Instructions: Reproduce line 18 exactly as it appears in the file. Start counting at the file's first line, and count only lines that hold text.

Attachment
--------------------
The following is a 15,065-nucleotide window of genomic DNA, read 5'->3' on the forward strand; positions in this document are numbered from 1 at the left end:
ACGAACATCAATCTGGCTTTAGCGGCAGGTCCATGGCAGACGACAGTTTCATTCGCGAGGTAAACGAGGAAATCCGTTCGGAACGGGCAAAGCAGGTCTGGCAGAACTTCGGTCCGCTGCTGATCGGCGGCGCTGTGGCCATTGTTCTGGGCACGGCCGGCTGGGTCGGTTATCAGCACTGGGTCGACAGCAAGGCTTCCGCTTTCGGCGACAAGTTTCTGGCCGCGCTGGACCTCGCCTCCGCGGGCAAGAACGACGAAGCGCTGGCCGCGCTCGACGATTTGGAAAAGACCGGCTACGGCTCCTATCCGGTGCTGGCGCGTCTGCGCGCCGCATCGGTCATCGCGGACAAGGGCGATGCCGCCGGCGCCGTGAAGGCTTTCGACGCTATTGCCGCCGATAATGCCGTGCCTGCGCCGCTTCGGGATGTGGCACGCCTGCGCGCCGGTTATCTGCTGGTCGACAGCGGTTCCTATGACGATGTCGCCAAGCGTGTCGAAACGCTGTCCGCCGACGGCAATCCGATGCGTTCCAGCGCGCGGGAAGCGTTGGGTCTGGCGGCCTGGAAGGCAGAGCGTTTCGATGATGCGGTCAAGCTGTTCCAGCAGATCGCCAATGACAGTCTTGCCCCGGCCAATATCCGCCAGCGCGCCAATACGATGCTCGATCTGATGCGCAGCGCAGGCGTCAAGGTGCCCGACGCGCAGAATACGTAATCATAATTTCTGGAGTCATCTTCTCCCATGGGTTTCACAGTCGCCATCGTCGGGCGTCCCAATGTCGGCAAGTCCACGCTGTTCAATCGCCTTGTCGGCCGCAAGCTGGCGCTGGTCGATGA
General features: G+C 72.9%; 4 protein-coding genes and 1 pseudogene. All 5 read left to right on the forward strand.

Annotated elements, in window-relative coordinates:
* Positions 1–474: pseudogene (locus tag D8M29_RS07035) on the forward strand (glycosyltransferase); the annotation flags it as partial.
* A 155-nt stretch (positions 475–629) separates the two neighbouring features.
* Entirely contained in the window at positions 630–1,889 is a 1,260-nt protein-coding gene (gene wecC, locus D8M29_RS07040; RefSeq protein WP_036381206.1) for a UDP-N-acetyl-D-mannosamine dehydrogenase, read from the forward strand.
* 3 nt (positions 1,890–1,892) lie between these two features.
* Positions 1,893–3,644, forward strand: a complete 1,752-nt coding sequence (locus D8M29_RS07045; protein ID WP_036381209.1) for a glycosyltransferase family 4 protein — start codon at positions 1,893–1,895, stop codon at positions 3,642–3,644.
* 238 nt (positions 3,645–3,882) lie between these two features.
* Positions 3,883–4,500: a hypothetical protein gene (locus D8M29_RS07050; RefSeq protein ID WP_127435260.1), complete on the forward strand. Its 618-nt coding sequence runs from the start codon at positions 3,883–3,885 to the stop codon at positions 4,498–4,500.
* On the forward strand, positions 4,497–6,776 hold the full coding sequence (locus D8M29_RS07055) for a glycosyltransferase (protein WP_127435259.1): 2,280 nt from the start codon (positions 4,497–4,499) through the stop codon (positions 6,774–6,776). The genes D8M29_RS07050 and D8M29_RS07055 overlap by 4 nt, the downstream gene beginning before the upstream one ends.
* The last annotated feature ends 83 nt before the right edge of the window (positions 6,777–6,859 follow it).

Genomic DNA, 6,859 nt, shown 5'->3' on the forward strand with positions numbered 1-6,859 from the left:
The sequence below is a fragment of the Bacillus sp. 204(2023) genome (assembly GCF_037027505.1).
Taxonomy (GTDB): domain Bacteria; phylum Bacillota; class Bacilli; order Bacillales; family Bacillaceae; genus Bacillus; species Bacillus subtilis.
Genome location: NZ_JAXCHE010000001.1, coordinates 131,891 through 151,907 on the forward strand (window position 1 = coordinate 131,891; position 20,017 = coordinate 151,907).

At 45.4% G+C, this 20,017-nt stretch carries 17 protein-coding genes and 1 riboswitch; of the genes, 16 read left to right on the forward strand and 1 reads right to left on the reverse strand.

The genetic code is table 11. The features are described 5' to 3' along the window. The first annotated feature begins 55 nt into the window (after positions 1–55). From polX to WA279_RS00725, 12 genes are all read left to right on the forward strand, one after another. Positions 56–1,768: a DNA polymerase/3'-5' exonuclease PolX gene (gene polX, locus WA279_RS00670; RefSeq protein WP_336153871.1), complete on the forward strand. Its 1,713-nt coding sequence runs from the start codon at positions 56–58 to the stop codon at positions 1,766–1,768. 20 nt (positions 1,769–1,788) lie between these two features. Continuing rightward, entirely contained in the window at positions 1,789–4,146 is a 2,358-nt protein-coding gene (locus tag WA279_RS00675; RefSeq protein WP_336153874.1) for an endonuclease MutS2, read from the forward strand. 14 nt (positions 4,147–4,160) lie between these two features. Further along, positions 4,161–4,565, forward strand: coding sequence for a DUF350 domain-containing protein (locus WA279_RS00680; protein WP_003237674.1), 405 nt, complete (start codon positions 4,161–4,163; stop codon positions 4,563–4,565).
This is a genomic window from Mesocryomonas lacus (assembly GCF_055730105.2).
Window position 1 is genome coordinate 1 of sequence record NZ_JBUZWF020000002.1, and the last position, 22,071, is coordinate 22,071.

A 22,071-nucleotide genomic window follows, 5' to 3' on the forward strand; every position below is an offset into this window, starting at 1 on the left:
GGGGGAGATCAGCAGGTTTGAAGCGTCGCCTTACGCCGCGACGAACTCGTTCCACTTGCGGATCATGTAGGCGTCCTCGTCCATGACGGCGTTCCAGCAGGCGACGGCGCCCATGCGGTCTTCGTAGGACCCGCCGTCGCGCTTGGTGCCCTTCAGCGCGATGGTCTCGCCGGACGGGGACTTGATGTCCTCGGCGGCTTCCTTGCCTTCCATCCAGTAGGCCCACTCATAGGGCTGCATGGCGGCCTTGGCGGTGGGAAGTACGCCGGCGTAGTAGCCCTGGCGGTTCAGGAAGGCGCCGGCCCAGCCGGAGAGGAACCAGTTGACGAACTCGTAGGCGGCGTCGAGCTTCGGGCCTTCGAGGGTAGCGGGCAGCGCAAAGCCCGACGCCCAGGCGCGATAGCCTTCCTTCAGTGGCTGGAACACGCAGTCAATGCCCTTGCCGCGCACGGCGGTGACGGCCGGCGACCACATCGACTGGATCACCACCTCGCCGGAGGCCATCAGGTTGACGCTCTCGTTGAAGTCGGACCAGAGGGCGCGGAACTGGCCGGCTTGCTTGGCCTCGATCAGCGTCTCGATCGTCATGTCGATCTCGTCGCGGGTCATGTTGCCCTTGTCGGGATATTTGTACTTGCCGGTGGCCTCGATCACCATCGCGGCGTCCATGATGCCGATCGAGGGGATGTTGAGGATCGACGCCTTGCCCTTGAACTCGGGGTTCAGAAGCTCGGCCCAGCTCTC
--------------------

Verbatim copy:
At 45.4% G+C, this 20,017-nt stretch carries 17 protein-coding genes and 1 riboswitch; of the genes, 16 read left to right on the forward strand and 1 reads right to left on the reverse strand.